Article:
Trooper who spoke out about Ronald Greene death sues State Police, alleges racism within agency
BATON ROUGE - A state trooper who was suspended after he spoke with WBRZ about Ronald Greene's in-custody death and the ensuing cover-up has now sued Louisiana State Police, alleging that his superiors harassed and discriminated against him for years.
Carl Cavalier, who's worked at State Police since 2014, said the mistreatment began shortly after he issued a ticket to a Houma police officer in 2018. After that, Cavalier says all of his work as a trooper was put under extreme scrutiny by his superiors and he was subjected to harsh criticism compared to his fellow troopers.
The lawsuit filed Thursday also alleges that State Police personnel began harassing his immediate family over minor traffic violations. He said his written complaints went unaddressed by LSP administrators, leaving him unable to complete the grievance process established in agency policy.
Some of the top brass at LSP reportedly advised Cavalier to seek a transfer to a different department of the agency, which led to him requesting a transfer to the agency's Bureau of Investigations.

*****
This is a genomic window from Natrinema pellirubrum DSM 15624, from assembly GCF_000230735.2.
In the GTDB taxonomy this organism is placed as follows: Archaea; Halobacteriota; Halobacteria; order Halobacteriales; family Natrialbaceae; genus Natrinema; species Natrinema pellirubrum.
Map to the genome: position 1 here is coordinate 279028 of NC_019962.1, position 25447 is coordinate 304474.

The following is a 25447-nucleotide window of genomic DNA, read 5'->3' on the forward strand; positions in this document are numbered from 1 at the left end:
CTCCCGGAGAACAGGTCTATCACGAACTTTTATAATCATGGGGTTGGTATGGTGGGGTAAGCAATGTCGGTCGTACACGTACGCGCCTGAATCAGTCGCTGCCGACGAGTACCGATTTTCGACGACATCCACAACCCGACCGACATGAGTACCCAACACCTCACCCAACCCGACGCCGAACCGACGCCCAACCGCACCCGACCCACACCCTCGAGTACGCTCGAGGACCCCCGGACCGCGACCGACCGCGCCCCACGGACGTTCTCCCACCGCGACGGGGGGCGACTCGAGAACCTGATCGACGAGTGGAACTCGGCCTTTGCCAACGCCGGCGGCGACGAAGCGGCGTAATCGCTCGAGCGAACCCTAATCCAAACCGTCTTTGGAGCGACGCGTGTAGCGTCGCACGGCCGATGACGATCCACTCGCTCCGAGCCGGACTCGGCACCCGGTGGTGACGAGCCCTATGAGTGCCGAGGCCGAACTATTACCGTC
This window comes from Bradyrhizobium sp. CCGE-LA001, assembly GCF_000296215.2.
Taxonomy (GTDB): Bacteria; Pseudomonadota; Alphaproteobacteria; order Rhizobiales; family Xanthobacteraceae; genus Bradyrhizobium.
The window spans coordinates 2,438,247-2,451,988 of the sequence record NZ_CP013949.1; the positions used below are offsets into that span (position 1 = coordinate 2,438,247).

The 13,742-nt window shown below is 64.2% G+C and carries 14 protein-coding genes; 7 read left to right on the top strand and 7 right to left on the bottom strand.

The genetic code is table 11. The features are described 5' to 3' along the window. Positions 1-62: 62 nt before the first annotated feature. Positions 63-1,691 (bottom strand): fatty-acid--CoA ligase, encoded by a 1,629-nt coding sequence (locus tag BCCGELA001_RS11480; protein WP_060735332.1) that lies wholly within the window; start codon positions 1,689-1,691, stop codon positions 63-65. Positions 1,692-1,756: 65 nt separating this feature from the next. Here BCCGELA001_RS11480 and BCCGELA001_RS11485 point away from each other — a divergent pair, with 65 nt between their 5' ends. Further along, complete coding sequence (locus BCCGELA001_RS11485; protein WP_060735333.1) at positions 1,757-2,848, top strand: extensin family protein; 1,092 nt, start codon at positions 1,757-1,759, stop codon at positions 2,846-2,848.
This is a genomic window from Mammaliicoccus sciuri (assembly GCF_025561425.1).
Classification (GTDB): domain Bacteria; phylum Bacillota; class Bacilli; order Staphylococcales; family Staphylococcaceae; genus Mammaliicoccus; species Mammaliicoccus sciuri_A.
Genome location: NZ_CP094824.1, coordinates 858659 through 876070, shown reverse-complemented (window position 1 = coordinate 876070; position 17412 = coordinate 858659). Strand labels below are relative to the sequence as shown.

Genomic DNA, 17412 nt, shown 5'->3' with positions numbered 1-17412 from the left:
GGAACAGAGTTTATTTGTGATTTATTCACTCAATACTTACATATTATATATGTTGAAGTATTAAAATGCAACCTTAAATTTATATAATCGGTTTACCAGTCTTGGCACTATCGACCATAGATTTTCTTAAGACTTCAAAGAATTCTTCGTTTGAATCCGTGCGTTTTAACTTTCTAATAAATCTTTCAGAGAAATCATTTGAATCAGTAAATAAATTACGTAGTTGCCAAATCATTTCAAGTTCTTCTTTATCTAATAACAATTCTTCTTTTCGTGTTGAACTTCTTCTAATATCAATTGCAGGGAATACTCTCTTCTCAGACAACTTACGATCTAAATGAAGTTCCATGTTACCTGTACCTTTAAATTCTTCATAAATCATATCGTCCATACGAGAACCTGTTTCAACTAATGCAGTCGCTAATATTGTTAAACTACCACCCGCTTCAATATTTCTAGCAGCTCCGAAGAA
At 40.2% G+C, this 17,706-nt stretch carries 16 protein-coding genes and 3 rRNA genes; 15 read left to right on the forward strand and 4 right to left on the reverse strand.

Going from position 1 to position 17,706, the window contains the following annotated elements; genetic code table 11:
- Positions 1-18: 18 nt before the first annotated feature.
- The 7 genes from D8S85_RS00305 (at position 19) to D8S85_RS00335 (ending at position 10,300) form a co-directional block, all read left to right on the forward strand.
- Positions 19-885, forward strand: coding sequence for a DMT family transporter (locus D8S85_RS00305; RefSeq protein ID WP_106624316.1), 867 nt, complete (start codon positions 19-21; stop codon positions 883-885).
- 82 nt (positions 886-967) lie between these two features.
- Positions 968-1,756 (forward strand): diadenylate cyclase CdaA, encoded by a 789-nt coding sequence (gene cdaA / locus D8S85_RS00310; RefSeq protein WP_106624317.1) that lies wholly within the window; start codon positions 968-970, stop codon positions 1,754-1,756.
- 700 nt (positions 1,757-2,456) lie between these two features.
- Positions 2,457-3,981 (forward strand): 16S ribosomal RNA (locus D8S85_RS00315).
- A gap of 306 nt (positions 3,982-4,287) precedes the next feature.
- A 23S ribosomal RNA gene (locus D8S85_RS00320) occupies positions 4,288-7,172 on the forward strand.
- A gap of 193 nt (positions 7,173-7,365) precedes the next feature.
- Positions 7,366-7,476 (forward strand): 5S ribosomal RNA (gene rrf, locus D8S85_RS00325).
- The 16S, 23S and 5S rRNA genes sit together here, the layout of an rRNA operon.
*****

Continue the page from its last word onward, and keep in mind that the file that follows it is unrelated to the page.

In October 2020, Cavalier asked the Trooper Employee Assistance Program to help to address the racism he'd encountered at work. According to the suit, Cavalier was told that TEAP members were not trained to handle complaints involving racism.
Cavalier reached out to his superiors about hostile work conditions at least three more times in the months that followed, culminating in a meeting with Superintendent Lamar Davis in February 2021. Davis told Cavalier he would look into the claims and suggested a book for him to read on the topic of racism.
In July, Cavalier met with Lt. Col. Kendrick Van Buren over a TV interview with WBRZ Chief Investigator Chris Nakamoto. Cavalier had spoken about Ronald Greene's death in State Police custody and an apparent effort behind the scenes to shift blame away from troopers. Cavalier said Van Buren handed him a copy of the LSP code of ethics subsection dealing with media contact in reference to that interview.
A little over a week after that meeting, Cavalier was transferred from Narcotics to Gaming, a move he viewed as a demotion. Cavalier was also suspended for 200 hours, of which 40 were for a secondary employment violation and 160 were for "conduct unbecoming an officer."
Cavalier said he also plans to file Equal Employment Opportunity Commission and Louisiana Commission on Human Rights complaints.
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